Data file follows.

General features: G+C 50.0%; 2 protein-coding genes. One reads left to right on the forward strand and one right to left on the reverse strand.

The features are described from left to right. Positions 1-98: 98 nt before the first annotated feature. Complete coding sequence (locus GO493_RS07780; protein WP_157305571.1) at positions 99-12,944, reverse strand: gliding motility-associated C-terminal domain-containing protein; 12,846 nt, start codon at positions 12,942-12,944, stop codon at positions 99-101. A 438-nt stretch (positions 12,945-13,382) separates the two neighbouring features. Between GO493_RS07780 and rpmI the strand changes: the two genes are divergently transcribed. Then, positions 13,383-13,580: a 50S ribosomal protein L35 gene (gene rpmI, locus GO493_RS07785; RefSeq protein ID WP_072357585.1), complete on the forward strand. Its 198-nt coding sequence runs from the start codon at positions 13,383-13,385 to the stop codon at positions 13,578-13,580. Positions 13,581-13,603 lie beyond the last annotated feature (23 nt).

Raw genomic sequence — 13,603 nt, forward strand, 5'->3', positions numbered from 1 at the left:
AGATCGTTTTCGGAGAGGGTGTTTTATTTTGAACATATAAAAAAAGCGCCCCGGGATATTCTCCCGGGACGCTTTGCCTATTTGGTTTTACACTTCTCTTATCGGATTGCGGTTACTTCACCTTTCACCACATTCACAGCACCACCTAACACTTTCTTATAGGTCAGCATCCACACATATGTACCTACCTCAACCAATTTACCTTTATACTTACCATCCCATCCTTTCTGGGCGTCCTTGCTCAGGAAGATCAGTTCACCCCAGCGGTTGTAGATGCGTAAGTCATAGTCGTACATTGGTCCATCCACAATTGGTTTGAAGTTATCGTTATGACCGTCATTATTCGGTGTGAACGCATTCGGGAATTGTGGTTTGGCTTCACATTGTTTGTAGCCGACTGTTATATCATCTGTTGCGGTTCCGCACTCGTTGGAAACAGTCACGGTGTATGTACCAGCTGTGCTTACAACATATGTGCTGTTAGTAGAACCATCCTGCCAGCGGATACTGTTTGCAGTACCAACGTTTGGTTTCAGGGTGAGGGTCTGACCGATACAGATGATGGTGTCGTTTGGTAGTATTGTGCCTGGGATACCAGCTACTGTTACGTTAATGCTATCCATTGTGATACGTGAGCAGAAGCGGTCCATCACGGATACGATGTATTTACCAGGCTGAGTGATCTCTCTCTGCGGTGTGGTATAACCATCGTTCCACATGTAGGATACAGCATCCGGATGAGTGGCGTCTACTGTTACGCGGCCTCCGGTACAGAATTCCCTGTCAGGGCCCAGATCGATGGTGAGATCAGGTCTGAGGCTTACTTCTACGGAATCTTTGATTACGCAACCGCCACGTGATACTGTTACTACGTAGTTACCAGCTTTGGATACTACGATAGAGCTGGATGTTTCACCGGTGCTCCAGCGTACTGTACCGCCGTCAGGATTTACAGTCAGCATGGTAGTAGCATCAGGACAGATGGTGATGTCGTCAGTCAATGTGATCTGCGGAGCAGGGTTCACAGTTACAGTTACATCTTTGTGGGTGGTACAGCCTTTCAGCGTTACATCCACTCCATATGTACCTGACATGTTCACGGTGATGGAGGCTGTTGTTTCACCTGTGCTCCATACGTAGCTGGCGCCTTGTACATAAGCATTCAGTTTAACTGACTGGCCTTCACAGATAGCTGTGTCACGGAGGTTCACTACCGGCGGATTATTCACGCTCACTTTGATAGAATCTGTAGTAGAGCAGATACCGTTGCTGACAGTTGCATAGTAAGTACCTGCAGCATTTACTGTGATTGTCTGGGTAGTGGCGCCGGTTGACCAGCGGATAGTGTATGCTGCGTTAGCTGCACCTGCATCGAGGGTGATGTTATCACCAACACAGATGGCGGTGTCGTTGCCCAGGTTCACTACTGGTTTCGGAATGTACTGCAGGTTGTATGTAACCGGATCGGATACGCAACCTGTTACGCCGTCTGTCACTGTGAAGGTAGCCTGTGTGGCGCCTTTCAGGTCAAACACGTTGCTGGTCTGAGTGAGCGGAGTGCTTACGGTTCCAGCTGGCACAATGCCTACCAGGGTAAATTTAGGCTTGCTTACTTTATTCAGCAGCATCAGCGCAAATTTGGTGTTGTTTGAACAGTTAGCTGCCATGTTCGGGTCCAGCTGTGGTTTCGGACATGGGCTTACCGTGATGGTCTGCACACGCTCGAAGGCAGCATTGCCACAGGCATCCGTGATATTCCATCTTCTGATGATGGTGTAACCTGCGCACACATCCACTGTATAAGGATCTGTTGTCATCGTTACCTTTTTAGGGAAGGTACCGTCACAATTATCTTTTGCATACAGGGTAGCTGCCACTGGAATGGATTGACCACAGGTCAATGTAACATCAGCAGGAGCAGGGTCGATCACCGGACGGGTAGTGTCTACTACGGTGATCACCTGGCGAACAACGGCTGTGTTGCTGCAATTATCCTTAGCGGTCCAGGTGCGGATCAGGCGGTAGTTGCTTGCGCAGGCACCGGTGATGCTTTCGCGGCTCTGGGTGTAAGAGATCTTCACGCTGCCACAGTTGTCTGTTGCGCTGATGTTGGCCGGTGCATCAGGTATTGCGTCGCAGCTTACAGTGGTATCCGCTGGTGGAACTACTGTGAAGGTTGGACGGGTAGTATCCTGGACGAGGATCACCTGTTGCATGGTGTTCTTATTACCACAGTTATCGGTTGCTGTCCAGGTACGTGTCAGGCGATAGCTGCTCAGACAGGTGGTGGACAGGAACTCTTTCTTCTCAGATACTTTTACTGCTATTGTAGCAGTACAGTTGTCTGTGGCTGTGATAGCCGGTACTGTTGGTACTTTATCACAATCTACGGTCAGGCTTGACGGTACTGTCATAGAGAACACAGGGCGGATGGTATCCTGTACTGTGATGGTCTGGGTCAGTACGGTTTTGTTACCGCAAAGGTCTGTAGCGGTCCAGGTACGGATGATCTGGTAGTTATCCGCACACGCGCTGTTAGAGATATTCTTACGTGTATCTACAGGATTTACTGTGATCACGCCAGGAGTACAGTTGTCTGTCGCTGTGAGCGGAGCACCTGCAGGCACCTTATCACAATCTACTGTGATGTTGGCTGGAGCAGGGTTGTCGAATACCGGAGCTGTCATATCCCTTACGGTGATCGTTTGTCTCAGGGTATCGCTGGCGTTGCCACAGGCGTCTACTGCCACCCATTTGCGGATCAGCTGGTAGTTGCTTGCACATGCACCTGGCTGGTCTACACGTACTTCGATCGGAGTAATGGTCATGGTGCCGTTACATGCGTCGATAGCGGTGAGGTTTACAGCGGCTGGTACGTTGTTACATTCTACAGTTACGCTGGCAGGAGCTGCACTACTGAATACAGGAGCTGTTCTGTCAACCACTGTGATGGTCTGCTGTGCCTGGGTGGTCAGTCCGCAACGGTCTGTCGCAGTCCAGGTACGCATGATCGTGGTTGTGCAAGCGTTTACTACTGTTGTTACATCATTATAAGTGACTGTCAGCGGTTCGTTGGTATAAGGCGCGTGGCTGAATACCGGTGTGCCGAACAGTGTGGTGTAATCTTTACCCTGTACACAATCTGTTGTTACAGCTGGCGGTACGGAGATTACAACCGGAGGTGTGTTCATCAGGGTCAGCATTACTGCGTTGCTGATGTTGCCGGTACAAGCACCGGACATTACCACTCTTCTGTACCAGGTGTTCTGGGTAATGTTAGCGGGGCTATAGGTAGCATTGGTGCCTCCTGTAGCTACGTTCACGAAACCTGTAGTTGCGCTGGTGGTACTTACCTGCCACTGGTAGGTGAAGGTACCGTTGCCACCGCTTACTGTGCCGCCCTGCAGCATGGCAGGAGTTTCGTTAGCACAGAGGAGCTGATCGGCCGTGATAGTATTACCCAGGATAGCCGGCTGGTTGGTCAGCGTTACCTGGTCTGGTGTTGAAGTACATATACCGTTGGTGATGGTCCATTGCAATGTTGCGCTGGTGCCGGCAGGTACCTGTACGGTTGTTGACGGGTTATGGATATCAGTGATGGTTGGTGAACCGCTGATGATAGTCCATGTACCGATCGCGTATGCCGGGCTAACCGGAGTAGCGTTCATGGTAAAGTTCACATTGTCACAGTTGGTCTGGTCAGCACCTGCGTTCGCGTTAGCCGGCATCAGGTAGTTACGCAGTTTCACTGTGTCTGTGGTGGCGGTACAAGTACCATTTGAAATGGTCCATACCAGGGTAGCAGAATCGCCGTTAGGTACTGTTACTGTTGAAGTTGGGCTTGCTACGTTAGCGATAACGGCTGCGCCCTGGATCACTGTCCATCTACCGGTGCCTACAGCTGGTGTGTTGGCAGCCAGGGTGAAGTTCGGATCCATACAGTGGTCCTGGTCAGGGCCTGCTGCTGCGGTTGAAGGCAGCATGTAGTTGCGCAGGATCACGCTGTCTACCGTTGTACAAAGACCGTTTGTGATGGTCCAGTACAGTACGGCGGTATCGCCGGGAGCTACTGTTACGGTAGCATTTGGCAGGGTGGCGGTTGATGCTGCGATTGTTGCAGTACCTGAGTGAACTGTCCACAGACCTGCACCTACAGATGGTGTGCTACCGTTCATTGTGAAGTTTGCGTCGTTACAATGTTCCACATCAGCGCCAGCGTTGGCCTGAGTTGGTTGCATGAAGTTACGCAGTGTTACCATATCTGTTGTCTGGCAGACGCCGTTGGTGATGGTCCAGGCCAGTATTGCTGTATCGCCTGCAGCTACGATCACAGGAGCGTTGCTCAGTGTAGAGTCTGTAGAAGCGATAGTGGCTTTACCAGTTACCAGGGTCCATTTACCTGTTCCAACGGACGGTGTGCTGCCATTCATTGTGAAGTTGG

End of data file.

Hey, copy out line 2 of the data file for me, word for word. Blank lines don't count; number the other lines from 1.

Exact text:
The features are described from left to right. Positions 1-98: 98 nt before the first annotated feature. Complete coding sequence (locus GO493_RS07780; protein WP_157305571.1) at positions 99-12,944, reverse strand: gliding motility-associated C-terminal domain-containing protein; 12,846 nt, start codon at positions 12,942-12,944, stop codon at positions 99-101. A 438-nt stretch (positions 12,945-13,382) separates the two neighbouring features. Between GO493_RS07780 and rpmI the strand changes: the two genes are divergently transcribed. Then, positions 13,383-13,580: a 50S ribosomal protein L35 gene (gene rpmI, locus GO493_RS07785; RefSeq protein ID WP_072357585.1), complete on the forward strand. Its 198-nt coding sequence runs from the start codon at positions 13,383-13,385 to the stop codon at positions 13,578-13,580. Positions 13,581-13,603 lie beyond the last annotated feature (23 nt).